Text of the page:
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Is Reading FC At Its Lowest Point? Not Yet

Blue & White Jester calls for Reading fans to pull together, but fears the worst is yet to come.

Reading v Burnley - Sky Bet Championship Photo by David Horton - CameraSport via Getty Images

Anyone brave enough to follow Reading away from home must be given credit. No league win in 2023 so far and yet we’re still selling out our allocations. A fanbase of masochists, clearly. Along with the Royals getting sunk everywhere they go, another tradition appears to be developing and it feels as though this might be an opportunity missed.

Results and performances aside, think about what’s been happening at Reading lately. We’ve got Sell Before We Dai getting the club much-needed media attention along with regular protests each home match. But other than anti-Dai chants and banners, away matches aren’t used to stage protests, which makes them a less charged affair.

Is this why Ruben Selles brings himself and the team within touching distance of fans come full-time at away games?

We know that, short of actually saying he wants Dai Yongge gone, Selles gets the protests. But the fact he fronted up and apologised on the pitch at Blackpool and again came over to talk with fans after defeat at Leyton Orient suggests to me: Selles not just empathises with weary loyal Royals, but he wants to galvanise fans and players into a collective, creating an “us verses the rest of the world” type bond. A pact aimed squarely at those who have put manager, players and fans in another dire situation, or should that be “Dai situation?”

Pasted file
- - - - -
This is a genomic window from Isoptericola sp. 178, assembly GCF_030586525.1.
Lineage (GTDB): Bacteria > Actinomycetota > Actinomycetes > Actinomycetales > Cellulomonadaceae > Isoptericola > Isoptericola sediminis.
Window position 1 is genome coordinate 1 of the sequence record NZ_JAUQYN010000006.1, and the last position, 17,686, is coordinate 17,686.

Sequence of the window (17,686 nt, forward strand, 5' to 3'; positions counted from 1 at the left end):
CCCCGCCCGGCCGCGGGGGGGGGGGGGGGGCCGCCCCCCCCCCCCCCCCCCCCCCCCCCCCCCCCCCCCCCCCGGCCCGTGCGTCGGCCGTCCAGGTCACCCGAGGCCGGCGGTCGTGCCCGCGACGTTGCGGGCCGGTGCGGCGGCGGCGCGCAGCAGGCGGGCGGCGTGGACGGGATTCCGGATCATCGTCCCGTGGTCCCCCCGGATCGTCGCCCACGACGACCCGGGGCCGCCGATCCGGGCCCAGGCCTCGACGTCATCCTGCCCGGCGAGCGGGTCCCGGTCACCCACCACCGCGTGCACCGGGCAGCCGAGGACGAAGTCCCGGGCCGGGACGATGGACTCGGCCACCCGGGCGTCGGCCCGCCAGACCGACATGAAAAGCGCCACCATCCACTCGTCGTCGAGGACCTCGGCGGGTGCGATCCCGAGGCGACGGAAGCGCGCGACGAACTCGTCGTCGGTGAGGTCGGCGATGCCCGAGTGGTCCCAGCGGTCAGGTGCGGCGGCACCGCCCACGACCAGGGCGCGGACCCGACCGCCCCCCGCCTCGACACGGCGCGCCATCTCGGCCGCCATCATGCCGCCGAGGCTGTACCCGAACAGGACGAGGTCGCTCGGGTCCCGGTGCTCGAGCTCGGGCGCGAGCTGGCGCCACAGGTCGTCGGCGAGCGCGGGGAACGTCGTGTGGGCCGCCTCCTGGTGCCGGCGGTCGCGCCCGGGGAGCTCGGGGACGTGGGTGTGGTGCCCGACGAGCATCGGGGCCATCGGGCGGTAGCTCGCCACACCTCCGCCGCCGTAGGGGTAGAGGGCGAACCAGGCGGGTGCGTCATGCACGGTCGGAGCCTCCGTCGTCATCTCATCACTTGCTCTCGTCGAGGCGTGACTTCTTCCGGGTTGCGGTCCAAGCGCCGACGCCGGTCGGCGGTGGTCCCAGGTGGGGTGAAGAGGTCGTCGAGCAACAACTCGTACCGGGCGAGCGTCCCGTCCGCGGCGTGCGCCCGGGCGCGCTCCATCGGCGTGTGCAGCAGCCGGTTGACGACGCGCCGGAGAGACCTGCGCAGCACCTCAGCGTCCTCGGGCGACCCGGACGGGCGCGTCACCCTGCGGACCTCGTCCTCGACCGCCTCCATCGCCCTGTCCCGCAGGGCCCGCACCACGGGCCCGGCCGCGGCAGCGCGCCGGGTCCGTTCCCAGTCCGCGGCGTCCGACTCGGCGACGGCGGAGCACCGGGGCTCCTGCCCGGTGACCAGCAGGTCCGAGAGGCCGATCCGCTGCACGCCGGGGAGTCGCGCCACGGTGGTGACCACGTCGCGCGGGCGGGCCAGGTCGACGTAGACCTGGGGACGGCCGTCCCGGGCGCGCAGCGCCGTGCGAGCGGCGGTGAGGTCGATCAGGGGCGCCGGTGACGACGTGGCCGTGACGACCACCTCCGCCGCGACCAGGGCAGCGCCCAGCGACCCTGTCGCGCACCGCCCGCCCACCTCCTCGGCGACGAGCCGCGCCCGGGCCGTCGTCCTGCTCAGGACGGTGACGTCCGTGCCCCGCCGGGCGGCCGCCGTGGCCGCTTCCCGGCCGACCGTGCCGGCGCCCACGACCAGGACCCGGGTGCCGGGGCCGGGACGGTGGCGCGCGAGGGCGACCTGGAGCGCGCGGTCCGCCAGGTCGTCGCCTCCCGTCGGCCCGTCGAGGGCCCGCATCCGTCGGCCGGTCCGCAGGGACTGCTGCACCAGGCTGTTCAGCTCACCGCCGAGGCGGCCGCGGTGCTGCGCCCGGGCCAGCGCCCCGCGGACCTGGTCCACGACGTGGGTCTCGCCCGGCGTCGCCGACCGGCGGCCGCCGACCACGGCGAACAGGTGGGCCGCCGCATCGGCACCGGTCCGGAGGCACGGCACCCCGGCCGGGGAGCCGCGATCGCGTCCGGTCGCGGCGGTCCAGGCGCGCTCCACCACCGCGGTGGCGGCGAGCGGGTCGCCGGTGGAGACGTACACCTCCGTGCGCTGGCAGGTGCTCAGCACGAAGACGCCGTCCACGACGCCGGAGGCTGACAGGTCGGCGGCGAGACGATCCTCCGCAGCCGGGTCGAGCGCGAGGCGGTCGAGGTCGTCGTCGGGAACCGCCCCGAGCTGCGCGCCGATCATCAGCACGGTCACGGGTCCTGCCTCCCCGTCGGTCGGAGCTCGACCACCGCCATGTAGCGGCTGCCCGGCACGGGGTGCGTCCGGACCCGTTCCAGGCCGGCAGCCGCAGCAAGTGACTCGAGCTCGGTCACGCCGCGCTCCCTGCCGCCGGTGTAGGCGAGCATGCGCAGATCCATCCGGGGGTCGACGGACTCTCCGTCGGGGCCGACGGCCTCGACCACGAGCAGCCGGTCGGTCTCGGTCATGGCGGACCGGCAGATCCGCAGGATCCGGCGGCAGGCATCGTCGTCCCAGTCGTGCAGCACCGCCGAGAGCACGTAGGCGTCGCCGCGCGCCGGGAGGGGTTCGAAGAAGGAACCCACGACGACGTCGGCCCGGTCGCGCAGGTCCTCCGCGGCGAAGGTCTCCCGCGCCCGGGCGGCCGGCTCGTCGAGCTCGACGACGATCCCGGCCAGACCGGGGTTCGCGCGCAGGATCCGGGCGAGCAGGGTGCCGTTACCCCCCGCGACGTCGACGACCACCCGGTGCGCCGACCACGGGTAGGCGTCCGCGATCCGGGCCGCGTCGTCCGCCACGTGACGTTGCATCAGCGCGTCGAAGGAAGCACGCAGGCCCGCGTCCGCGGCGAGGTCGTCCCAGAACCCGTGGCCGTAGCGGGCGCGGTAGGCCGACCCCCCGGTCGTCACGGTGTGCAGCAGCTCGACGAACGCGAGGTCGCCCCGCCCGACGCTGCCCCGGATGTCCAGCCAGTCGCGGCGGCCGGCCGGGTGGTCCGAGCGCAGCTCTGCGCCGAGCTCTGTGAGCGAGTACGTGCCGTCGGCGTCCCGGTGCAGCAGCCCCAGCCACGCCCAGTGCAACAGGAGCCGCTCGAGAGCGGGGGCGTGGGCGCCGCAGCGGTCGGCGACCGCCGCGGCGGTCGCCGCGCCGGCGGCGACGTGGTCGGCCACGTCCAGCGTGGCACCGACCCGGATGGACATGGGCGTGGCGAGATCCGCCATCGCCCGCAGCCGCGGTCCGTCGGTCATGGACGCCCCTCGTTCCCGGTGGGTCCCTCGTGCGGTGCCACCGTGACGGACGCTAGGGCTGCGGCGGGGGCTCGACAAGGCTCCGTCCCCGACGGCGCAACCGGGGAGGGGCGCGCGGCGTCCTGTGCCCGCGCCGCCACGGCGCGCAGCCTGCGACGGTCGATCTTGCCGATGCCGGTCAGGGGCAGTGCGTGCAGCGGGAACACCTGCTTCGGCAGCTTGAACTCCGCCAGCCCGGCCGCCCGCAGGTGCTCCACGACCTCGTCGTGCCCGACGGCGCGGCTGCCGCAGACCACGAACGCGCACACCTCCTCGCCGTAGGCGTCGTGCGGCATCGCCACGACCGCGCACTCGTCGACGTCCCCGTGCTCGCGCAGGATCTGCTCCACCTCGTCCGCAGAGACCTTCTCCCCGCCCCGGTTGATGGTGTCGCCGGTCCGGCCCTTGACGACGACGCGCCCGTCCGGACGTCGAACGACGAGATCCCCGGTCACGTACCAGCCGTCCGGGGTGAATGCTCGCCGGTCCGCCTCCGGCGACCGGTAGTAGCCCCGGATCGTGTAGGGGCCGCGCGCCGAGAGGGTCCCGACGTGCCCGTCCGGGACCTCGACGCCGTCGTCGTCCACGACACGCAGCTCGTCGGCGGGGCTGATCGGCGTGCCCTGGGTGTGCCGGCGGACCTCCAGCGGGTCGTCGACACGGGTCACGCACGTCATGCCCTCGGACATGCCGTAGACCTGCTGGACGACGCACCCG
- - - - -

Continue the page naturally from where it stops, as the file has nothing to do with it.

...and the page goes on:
Acknowledging your away support is part and parcel of football – plus, as fans, we win together, we lose together, right? I can’t see the players defending Dai Yongge if that’s where we’re venting our anger come full-time, can you?

To me, Selles is using these full-time moments to come over to the fans in the hope “Dai out” chants start, providing an outlet and absolving our young side who have likely lost. He’s a clever man if so.

Think about it: irrespective of whether his tactics cost us the game, there’s always the fall-back excuse for Selles: it’s Dai’s fault. Ultimately there’s truth in that but, as I said, it does also offer Selles some protection.

It also helps these young players. We should clap to show appreciation for their efforts in what is frankly an impossible position: to put their bodies on the line with no guarantee they’ll be paid. We’re all in the same boat metaphorically and, as fans, we can vent our frustrations towards Dai and Dayong Pang. But being there while we do suggests to me that the players are silently agreeing, especially if they stick around like they have done. Given the toxicity right now, it would be easier for them to stay away, yet they keep coming over...